The past year has been a year of reckoning for America’s deep-rooted problem of systemic racism. With protests, activism, and positive policy actions being taken on all levels, it is hoped that racism and racial discrimination can be eroded completely. In the meanwhile, instances of race discrimination in employment are still widespread and continue exist. If you have been discriminated against at the workplace you should consult with an Oregon race discrimination attorney at Meyer Stephenson Law.
There are several laws in Oregon at both the federal and the state level that prohibit racial discrimination at the workplace in the scope of hiring, promotions, or termination. In this article, we will mention about some of these and the basic mechanisms that are in place for you to file claims against any such discrimination. However, before taking any action against your employer you should hire expert Oregon discrimination attorneys so that they can help you with the detailed legal perquisites and requirements that need to be filed in a claim.
The federal law prohibiting discrimination is the Title VII, Civil Rights Act 1968. This law strongly bars discrimination at the workplace based on a person’s race or color. Additionally, it also prohibits any kind of discrimination because of nationality, sex, or religion. The Title VII protections against racial discrimination are applicable on various aspects of employment including hiring, termination, promotion, denial of fringe benefits, or harassment due to race. Title VII also gives protections against retaliation by employers against employees who put forth complaints about racial discrimination in the workplace. This protection applies to anyone whether they were victim of racial discrimination or they merely complained about it. The law also allows employees to sue their employers in civil courts. Additionally, it also allows employees who have been a victim of racial discrimination to file a complaint for violation of any of the provisions of Title VII with the Equal Employment Opportunity Commission (“EEOC”). After a complaint is filed, the EEOC does its own investigation with regards to the complaint. An important point to note here is that employees in Oregon have to file a EEOC complaint before initiating a legal claim in the civil court on a Title VII claim. The filing of this complaint must be within 300 days in the state of Oregon.
Unlawful discrimination in Oregon state law has been defined as “To discriminate means to make a distinction between individuals or groups based on common characteristics, real or perceived. Certain kinds of discrimination are unlawful. Oregon civil rights laws generally prohibit making decisions in employment, housing, places of public accommodation and career schools because an individual is a member of a class protected by these statutes.”  Similar to the anti-discrimination law at the federal level, the state of Oregon also has a state law that prohibits discrimination at the workplace. The law is codified in ORS section 659A.030. This law is like the federal law, but it provides broader protections than the federal law. The federal law only applies to employers who employ more than 15 employees, but the Oregon state law applies to anyone who was one or more employees. Thus, if your workplace contains less than 15 employees you can take the help of Oregon state law to take action against your employer for racial discrimination. You can also file a racial discrimination claim with the Oregon Bureau of Labor and Industries (“BOLI”) within one year. However, under Oregon law there is no such requirement of filing of an administrative complaint before filing of a court case. Thus, you can directly approach the courts in Oregon without filing a complaint to BOLI. You can also bring a claim against your employer if they have engaged in a constructive dismissal. A claim against constructive dismissal on grounds of racial discrimination can be brought if your employer was discriminating against you also due to your race and making the workplace so intolerable that you had to resign.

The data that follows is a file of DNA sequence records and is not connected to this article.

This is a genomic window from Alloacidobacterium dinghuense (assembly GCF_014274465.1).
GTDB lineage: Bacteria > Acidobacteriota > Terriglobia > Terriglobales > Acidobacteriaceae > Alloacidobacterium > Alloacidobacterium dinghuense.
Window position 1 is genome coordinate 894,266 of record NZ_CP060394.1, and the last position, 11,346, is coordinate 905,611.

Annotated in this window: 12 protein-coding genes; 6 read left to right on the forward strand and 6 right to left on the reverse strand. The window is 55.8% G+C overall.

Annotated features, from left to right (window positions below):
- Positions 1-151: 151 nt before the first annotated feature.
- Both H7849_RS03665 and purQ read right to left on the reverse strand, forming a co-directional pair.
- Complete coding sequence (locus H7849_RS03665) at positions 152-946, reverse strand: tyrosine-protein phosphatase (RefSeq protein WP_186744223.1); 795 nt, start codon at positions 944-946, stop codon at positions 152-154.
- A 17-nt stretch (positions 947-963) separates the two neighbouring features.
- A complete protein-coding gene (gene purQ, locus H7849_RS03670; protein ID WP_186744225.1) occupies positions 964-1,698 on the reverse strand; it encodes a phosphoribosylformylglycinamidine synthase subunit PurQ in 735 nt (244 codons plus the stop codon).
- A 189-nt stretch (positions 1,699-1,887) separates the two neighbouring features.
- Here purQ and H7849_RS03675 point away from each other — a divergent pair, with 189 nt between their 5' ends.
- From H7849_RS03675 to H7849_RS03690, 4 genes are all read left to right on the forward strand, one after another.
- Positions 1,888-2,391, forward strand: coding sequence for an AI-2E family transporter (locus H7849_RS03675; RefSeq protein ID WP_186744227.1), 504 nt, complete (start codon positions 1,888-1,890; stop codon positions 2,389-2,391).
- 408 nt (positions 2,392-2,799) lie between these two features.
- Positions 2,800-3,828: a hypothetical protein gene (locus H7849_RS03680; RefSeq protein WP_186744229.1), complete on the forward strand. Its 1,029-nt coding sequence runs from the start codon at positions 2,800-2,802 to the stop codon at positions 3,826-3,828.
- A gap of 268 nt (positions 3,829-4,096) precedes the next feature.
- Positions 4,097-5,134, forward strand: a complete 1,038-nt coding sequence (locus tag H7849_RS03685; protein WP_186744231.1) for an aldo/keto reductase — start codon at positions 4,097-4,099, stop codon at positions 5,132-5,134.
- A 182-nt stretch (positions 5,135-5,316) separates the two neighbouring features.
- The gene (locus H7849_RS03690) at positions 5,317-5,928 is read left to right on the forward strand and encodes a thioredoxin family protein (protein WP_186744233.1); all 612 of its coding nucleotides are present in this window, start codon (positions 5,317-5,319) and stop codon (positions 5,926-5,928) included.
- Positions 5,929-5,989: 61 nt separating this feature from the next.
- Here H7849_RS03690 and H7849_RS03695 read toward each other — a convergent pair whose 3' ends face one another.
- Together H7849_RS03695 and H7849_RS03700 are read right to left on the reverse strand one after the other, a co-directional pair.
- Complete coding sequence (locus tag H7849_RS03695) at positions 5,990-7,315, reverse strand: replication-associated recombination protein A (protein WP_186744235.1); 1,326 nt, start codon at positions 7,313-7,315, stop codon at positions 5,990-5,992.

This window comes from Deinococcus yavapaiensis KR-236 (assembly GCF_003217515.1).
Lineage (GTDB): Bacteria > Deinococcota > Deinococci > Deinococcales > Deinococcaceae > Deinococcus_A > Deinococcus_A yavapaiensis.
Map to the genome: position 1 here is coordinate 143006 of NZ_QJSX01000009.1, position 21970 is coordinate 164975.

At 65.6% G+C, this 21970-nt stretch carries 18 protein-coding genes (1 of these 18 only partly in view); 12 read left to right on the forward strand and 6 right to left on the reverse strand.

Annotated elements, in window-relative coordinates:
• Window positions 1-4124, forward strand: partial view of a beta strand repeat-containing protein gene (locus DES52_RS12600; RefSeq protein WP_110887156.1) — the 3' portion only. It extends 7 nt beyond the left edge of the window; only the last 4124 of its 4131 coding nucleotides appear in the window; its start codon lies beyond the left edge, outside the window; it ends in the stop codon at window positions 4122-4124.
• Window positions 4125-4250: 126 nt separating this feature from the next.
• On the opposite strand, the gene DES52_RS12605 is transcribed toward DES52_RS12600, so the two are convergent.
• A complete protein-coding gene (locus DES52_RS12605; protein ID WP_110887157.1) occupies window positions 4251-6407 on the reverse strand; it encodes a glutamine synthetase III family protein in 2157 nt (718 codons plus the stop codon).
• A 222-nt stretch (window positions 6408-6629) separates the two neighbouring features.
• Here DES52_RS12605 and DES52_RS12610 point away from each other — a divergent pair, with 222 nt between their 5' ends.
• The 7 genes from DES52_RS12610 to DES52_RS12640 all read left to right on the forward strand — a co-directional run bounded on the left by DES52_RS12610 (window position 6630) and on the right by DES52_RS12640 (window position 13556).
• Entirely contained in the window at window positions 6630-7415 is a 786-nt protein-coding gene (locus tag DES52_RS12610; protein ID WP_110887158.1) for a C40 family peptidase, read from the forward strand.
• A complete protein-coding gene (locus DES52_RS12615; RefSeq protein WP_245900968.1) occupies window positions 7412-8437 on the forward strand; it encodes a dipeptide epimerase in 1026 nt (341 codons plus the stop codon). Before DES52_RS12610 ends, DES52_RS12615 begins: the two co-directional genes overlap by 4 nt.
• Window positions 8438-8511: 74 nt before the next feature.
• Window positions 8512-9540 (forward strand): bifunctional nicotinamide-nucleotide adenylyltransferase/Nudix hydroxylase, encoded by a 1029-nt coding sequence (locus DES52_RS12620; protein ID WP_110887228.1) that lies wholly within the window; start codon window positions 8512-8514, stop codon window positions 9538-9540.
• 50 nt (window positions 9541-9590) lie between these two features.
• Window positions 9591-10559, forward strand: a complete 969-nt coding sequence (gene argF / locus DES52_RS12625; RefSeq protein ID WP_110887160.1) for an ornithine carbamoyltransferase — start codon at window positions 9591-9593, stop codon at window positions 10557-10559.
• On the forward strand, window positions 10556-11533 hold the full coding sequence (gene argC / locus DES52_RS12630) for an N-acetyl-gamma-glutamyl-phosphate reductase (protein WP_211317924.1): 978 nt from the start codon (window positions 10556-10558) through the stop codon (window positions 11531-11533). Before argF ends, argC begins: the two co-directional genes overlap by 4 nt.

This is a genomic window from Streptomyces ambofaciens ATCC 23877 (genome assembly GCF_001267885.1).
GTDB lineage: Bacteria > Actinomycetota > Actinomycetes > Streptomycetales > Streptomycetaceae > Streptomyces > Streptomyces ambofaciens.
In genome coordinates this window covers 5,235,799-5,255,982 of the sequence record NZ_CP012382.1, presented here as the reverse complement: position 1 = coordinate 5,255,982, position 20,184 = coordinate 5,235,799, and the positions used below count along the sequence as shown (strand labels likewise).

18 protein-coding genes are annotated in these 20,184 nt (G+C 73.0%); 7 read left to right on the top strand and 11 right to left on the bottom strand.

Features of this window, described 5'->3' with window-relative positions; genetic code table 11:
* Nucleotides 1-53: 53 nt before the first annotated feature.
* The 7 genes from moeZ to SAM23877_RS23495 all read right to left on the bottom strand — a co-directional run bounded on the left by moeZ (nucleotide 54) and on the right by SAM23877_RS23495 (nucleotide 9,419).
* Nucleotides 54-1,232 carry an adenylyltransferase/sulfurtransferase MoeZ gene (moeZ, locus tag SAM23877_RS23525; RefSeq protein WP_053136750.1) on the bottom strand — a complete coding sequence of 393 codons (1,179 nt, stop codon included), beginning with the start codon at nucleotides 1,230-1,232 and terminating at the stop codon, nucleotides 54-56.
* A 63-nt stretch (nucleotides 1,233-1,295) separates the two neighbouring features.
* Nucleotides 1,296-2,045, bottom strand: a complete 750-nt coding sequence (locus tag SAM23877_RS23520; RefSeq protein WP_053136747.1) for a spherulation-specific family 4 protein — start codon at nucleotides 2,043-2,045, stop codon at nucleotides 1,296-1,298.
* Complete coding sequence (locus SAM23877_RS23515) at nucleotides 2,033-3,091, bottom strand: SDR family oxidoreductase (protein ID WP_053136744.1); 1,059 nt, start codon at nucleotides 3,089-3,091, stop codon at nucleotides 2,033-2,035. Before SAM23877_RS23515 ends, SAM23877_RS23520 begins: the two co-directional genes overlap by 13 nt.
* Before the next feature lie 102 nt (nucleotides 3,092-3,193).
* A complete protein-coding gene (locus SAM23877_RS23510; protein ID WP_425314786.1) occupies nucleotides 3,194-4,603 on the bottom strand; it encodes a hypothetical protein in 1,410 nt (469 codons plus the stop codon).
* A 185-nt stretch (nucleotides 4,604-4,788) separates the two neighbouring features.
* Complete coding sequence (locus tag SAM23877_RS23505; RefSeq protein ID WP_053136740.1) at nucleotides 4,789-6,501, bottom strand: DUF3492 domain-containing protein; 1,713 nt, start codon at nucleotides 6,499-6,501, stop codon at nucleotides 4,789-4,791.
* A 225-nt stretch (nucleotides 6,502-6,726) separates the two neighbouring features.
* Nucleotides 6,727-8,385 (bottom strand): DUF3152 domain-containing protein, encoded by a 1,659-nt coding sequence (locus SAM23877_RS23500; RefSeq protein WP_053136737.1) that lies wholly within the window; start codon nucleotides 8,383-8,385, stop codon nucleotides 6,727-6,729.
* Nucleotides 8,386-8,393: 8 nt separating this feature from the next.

Racial Discrimination Lawyers in Oregon
It can be difficult to determine whether an act of racial discrimination actually took place as an employee. There are two important aspects to it. They are whether you were treated differently to other employees when it came to hiring, promotion, or raise and whether your race was a cause for such treatment. If the answer to both these questions are in the positive, then there are strong chances that you were subject to racial discrimination.
As a victim of racial discrimination, you have to consult a racial discrimination attorney in Oregon for proper guidance and plan of action. Attorneys from Meyer Stephenson are experienced in a large number of racial discrimination claims. In Oregon, it is illegal to discriminate against employees during hiring, promotion, raise, or termination solely on the basis of their race. It is important that you consult an attorney with expertise in this area to help you.
Our attorneys have substantial experience representing employees in Oregon racial discrimination claims.
Have you experienced racial discrimination in the workplace? Do you have questions about racial discrimination? Allow an Oregon racial discrimination attorney to help. Contact us at Meyer Stephenson.
Portland Discrimination Attorney, Robert Meyer
Portland Discrimination Lawyer, Christina Stephenson
Oregon Discrimination Lawyer, Talia Guerriero
Portland Oregon Discrimination Attorney, Michael Owens
Discrimination Lawyer, Portland Oregon. Ashley Bannon Moore
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